Microsoft Dynamics 365 Versions
The focus of this blog is currently the Microsoft Dynamics 365 Sales and Customer Service applications. But for context, we supply the full, current list of business software applications that make up Microsoft Dynamics 365. It should be understood that with bundling, it’s possible to use most or all of these applications with a single price that is far lower than if they are chosen individually. Microsoft Dynamics 365 is a product in a constant state of evolution. Thus, we can only report the available versions at the time of this post (early November 2018.) We have no doubt that what we present below will change, but you can always check the latest version simply by visiting Microsoft’s site devoted to the family of products, which is currently https://dynamics.microsoft.com or by simply typing “Microsoft Dynamics 365” in your favorite web browser and following the likely link. Currently, Microsoft Dynamics 365 consists of a wide range of business applications, some of which are very recently added, and some of which were present from the beginning and have gone through a great deal of refinement. Table 1 below shows the application, a quick tagline to explain it, and the approximate date of release.
|Sales||Jan 2003||Leads, Opportunities, and Customer Management|
|Customer Service||Jan 2003||Cases, KB Articles, Queues, and Contracts|
|Field Service||Mar 2016||Work Orders, Dispatch and Service Scheduling|
|Talent||Jul 2017||HR Management (Recruiting, Onboarding)|
|Finance and Operations||2016-2017||Formerly “AX” (rebranded twice) – a complete ERP solution. Finance, Operations, Supply Chain. Generally, for larger organizations.|
|Retail||Storefront Management, Payment, Merchandise Management|
|Project Service Automation||Mar 2016||Project Planning, Costs, Sales, Resource Management, Delivery, and Billing|
|Marketing (Adobe Marketing Cloud)||2017-2018||Analytics, Prospect Tracking and Management. This requires an inquiry to Microsoft to get this set up.|
|Marketing (Dynamics 365)||Apr 2018||Automated Marketing Campaigns, Landing Pages, Prospect Nurturing, Response Analytics|
|AI for Sales||2018||Artificial Intelligence add-on for Dynamics 365 for Sales|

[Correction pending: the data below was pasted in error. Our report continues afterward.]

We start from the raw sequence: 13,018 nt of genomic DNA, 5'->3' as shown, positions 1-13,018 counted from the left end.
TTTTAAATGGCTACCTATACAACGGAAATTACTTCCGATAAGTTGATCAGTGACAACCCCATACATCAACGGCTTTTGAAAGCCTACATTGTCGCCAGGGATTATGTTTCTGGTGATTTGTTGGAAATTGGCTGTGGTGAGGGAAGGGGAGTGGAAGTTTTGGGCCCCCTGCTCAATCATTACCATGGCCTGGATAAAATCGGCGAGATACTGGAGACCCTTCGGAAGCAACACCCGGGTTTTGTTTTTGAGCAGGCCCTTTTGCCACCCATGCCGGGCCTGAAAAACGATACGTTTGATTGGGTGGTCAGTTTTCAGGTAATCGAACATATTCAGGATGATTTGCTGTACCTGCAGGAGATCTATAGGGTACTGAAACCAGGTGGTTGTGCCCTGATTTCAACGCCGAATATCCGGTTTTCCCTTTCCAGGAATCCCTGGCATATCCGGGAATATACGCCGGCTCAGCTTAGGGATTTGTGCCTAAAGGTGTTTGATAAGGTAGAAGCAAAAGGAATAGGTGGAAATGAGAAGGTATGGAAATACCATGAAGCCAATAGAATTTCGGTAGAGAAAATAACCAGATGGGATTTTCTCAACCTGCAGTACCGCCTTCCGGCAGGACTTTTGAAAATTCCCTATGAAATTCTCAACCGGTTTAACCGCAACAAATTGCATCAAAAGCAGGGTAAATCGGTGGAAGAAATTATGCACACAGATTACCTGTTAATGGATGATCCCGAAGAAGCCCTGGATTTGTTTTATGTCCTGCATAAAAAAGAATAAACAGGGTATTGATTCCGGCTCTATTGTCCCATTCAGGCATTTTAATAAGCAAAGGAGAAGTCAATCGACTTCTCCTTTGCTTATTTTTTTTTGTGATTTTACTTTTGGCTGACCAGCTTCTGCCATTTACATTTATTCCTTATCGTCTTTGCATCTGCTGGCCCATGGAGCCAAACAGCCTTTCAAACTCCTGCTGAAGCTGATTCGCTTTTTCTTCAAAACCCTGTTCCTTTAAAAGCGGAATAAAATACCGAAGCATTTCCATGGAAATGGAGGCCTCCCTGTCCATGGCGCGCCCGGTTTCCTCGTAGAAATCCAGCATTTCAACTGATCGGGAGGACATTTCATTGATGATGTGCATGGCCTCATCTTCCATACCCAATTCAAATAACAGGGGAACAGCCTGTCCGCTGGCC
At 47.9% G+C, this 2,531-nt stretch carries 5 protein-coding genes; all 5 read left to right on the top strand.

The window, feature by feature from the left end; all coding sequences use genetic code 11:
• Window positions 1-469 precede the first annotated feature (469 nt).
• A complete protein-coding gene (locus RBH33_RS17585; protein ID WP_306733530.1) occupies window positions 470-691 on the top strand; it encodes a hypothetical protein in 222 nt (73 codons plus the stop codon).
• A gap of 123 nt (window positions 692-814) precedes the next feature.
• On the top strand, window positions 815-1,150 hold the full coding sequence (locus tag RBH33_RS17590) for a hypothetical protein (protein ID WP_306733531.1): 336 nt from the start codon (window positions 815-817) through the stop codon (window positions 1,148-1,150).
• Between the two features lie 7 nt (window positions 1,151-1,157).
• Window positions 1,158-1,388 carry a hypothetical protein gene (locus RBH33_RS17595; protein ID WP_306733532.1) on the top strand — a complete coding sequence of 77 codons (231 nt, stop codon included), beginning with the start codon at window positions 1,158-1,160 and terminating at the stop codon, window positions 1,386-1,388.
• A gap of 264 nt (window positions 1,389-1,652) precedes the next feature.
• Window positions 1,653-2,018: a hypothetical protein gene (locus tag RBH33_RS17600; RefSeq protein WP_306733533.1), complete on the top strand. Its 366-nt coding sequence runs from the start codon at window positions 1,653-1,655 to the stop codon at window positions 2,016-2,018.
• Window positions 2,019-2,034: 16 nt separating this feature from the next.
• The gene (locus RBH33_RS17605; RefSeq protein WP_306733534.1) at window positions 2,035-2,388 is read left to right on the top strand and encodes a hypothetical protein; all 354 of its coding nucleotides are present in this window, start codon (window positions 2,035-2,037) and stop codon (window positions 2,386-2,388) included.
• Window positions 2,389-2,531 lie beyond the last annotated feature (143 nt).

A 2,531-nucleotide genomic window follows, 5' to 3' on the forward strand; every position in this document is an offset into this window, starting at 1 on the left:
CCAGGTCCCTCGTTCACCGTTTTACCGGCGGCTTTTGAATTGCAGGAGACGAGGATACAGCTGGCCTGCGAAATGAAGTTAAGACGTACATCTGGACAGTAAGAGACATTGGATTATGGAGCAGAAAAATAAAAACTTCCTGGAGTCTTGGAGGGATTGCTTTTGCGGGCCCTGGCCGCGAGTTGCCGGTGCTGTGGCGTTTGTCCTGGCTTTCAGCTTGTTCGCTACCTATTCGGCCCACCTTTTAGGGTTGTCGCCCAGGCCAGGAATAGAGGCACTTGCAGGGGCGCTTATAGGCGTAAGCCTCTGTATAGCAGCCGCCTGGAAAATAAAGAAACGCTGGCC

|Ai for Service||2018||Artificial Intelligence add-on for Dynamics 365 for Service|
|Mixed Reality||2018||Virtual Reality devices used to remotely troubleshoot and collaborate|
|Business Central||2018||ERP for small business – all-in-one financial, operations, marketing, service, and sales (Originally “NAV”).|
Table 1 – List of Microsoft Dynamics 365 Business Applications (11/2018) Choosing the application or applications from the suite that is Microsoft Dynamics 365 can be a daunting task, although if you approach it systematically, it should not take an onerous amount of time. Here is how we would suggest you approach it:
- Identify high-level problems that your company has or needs that are not being fulfilled by your current processes. Keep this list high-level at first.
- Review the Overview and perhaps an introductory video of each of the applications that might assist in your quest for business software. Look for some use cases for the applications that interest you the most.
- After you have reviewed what is available, return to the list of high-level needs and add to them, since you may have uncovered possibilities that you didn’t know existed from the overviews, videos, and use cases.
- Create a matrix that uses the applications and columns and the rows as your needs. Place a checkmark in each cell for the need that could potentially be met by the respective software.
An abbreviated matrix is shown below so you get an idea.
|Customer Svc||Service Requests||X|
|Customer Svc||Contract Management||X|
|Pro Services||Software solution project management/delivery||X|
|Pro Services||Quote and Invoicing||X|
|Marketing||Email campaigns, analytics tracking||X|
Table 2 – Need/Feature Matric Example The Sales and Service applications are broken up into two offerings levels:
At the time of this writing (November 2018), Microsoft just released a new licensing guide that indicates that the most significant difference between these two versions is a limit of 15 custom entities for the Professional version. There is a limit of 1500 custom entities in the Enterprise version, which we would argue is no effective limit, since we can think of no use case where anywhere near that number of entities would be required. We can easily imagine, however, a scenario when fifteen custom entities may not be enough to create a robust custom solution for a line-of-business application. Considering this limitation, if you are planning to deploy the Professional version (at the time of this writing, the Pro version of Sales and Service is $30/user/month less expensive than the Enterprise version), there are two strategies that will be covered in the Customization section of this book – Global Option Sets and re-purposing entities.